'Black-ish' Prequel in the Works at ABC

The project revolves around a young version of Tracee Ellis Ross' character, Rainbow.
Kelsey McNeal/ABC
'Black-ish'

ABC is hoping there's a third show in the Black-ish franchise.

The network is in early development for a possible Black-ish prequel revolving around a young version of Emmy winner Tracee Ellis Ross' Rainbow. The idea will be filmed in March as an episode of the flagship comedy. Casting has yet to begin and deals with writers are still being finalized. 

The project is in its early stages and, at least right now, it remains unclear if it's going to be a backdoor pilot or spinoff pilot. Should the casting and episode come in well, ABC would then consider its options moving forward. An airdate for the episode has not yet been determined.

This could be the second spinoff to stem from the Emmy-nominated comedy created by Kenya Barris. In 2017, ABC reteamed with Barris for Grown-ish — a spinoff revolving around star Yara Shahidi as her character, Zoey, went off to college. The pilot skewed too young for ABC and was ultimately picked up to series at the Disney-owned broadcaster's younger-skewing cable network Freeform, where it has become a breakout hit.

The potential Black-ish offshoot comes two years after CBS successfully launched Young Sheldon, a Big Bang Theory prequel series revolving around Emmy winner Jim Parsons' Sheldon Cooper. That comedy has become a breakout for CBS and is considered likely to take over the flagship's perch in the all-important Thursdays at 8 p.m. slot next season after the Chuck Lorre comedy wraps its run in May.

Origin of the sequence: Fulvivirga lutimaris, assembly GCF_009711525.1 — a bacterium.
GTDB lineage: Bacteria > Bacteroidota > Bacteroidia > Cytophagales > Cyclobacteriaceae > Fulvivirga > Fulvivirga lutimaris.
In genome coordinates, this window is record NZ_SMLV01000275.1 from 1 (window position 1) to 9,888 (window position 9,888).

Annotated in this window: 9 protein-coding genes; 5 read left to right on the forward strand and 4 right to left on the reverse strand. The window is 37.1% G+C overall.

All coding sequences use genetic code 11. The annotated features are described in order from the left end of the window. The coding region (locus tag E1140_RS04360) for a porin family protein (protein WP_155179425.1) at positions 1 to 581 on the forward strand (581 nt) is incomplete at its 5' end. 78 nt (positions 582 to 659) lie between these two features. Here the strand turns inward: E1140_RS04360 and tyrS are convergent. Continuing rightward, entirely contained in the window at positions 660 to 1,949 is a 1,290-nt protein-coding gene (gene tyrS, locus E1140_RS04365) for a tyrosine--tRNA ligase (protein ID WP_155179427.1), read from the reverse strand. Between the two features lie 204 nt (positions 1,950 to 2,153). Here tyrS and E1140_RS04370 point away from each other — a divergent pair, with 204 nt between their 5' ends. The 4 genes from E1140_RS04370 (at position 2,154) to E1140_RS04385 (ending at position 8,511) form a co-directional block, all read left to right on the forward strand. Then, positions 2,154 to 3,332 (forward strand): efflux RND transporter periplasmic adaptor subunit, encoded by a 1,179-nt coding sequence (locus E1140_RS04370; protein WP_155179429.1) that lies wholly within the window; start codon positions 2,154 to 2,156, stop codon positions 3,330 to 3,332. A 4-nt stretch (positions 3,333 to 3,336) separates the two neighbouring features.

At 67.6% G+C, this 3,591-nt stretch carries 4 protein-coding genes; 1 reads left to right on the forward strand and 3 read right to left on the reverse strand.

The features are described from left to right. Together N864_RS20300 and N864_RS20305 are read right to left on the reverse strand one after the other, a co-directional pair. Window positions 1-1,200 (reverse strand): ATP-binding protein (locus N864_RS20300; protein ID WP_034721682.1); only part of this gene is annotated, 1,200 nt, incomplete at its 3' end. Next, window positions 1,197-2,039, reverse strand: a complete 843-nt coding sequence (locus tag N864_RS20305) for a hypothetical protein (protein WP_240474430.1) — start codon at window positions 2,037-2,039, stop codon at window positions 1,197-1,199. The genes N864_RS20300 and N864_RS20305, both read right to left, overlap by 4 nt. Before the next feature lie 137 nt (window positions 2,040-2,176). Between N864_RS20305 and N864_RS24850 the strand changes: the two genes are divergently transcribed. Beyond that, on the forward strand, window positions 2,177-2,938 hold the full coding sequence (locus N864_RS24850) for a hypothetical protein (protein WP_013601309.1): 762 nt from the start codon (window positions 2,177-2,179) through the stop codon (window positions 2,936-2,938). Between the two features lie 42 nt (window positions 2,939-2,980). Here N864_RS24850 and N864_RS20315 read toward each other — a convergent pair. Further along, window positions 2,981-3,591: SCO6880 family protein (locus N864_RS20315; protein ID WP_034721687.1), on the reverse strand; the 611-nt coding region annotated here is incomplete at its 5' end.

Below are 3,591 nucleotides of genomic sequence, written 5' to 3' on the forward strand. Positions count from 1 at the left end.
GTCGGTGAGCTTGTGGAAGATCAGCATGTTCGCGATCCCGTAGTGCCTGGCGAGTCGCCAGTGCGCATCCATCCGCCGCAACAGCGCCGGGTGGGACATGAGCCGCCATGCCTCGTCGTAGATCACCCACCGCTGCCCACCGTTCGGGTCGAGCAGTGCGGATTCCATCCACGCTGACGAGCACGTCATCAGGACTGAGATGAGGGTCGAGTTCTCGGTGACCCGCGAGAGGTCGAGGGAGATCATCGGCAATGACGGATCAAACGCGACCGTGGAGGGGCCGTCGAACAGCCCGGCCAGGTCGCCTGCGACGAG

The new idea arrives after Barris last year formally exited his overall deal with Black-ish producers ABC Studios, with whom he had developed a strained relationship. Barris — who negotiated an early exit from the pact, which had three years remaining on it — signed an eight-figure, three-year deal with Netflix.

ABC, like other networks and streamers, is increasingly looking to spinoffs and other proven intellectual property as a way to cut through a scripted landscape featuring nearly 500 originals. (Spinoffs and reboots are cheaper to market and come with a built-in audience.) ABC's scripted roster currently includes Grey's Anatomy and its spinoff Station 19, and The Goldbergs and its offshoot Schooled, while other broadcasters with franchises include NBC's Chicago and Law & Order series, The CW's Arrow-verse and  CBS' NCIS and Big Bang Theory.

This pilot season, The CW is looking to build out the Arrow-verse, Riverdale and Jane the Virgin franchises with the pilots Batwoman, Katy Keene and Jane the Novela, respectively, while NBC went straight to series with a Law & Order spinoff, Hate Crimes, from executive producer Dick Wolf.

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